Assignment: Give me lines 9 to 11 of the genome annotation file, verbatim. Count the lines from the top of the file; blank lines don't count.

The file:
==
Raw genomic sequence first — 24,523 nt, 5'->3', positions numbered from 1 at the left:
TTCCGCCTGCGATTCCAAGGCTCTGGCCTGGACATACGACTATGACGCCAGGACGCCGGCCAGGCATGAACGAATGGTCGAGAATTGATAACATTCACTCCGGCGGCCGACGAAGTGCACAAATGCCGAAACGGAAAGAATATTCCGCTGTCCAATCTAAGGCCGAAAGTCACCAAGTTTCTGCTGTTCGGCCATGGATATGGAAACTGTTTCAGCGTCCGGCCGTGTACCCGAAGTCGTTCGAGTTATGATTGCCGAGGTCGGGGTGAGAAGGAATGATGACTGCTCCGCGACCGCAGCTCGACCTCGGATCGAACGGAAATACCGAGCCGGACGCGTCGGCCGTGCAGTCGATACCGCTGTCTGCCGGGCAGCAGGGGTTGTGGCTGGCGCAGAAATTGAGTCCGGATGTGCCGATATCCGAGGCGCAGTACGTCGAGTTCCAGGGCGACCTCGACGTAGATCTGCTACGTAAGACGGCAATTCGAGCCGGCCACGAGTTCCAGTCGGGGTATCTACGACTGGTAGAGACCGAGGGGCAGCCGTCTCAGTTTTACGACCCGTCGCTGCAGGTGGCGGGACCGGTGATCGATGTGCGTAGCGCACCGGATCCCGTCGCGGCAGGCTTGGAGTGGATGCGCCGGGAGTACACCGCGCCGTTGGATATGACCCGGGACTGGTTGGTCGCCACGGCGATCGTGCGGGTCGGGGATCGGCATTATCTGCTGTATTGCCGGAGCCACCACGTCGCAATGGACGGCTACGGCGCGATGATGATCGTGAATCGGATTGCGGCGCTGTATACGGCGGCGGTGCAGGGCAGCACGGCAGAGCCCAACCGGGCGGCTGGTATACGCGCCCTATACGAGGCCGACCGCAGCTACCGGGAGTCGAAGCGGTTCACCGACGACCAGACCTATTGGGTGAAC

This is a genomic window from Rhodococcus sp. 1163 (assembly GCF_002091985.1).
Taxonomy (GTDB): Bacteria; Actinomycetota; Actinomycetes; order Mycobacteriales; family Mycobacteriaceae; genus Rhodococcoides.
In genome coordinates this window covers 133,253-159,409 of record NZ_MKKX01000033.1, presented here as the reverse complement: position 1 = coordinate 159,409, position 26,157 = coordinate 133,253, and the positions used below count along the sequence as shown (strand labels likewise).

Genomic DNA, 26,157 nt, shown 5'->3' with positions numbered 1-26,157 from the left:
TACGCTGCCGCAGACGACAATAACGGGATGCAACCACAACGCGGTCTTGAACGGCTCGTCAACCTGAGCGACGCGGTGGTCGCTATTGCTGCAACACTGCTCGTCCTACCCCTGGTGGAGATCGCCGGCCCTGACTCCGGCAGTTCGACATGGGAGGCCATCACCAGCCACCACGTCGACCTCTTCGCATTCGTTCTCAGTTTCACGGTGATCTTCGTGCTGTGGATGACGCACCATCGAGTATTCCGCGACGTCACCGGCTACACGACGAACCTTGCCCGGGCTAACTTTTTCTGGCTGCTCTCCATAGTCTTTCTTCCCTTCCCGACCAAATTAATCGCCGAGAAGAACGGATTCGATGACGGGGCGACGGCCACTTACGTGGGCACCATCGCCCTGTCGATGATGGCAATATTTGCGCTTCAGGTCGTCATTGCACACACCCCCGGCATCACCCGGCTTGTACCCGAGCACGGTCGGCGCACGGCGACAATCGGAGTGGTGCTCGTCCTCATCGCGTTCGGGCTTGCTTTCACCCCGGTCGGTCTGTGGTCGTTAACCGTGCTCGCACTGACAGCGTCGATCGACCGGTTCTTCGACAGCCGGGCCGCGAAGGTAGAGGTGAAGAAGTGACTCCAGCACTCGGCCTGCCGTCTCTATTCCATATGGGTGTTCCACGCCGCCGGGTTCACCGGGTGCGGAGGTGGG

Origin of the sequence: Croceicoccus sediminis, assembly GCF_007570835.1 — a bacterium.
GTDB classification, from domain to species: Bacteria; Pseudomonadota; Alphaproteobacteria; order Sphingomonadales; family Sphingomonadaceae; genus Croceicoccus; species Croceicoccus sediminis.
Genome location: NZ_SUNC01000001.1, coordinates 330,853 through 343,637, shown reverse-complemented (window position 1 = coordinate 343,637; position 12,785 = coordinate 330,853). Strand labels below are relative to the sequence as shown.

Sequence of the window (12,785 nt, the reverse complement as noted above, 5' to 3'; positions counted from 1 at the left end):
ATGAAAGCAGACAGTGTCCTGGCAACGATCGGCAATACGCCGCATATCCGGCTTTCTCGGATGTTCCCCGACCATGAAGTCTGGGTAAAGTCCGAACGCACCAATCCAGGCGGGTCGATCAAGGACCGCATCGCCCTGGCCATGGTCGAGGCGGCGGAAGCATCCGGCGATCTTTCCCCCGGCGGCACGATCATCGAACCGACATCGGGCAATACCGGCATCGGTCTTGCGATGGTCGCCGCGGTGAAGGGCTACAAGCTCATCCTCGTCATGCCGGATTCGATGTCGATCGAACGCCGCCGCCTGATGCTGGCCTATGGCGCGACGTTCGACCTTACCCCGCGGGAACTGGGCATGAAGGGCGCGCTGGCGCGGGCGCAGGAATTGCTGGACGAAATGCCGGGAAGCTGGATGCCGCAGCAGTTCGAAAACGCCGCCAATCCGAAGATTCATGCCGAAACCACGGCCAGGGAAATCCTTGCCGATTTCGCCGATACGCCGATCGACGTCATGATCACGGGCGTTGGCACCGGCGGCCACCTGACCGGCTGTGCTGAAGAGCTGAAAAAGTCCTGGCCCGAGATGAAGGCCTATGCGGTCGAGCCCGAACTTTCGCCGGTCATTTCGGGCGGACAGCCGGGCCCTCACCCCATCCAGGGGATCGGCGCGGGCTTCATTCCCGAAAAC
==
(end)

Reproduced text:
GTDB classification, from domain to species: Bacteria; Pseudomonadota; Alphaproteobacteria; order Sphingomonadales; family Sphingomonadaceae; genus Croceicoccus; species Croceicoccus sediminis.
Genome location: NZ_SUNC01000001.1, coordinates 330,853 through 343,637, shown reverse-complemented (window position 1 = coordinate 343,637; position 12,785 = coordinate 330,853). Strand labels below are relative to the sequence as shown.

Sequence of the window (12,785 nt, the reverse complement as noted above, 5' to 3'; positions counted from 1 at the left end):